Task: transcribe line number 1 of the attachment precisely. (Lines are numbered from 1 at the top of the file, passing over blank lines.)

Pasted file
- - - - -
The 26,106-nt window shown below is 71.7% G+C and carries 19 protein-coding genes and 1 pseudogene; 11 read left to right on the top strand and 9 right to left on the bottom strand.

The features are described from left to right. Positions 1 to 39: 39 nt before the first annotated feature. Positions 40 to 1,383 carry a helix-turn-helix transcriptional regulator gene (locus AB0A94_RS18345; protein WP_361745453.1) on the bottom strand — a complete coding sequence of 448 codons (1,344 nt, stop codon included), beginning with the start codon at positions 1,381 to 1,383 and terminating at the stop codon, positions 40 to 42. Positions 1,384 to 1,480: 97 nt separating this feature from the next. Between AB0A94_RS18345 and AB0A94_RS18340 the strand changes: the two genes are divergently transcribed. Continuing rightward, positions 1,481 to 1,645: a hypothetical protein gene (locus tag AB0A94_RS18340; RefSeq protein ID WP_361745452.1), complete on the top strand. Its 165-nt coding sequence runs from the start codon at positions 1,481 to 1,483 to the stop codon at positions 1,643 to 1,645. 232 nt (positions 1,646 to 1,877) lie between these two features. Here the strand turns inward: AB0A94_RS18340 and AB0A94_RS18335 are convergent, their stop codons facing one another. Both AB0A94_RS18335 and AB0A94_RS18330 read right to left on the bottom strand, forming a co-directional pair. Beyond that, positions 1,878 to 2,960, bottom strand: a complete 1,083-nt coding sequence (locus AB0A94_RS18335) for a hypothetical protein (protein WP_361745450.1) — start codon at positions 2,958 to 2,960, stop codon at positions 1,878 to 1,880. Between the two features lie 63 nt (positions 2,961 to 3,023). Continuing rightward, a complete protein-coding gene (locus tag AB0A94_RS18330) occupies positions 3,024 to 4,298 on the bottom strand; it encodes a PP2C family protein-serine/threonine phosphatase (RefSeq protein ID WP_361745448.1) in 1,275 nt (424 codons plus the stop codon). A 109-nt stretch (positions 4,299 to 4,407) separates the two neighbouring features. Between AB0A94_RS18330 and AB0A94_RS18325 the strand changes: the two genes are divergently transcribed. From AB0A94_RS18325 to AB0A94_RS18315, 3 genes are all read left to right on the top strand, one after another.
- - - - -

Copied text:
The 26,106-nt window shown below is 71.7% G+C and carries 19 protein-coding genes and 1 pseudogene; 11 read left to right on the top strand and 9 right to left on the bottom strand.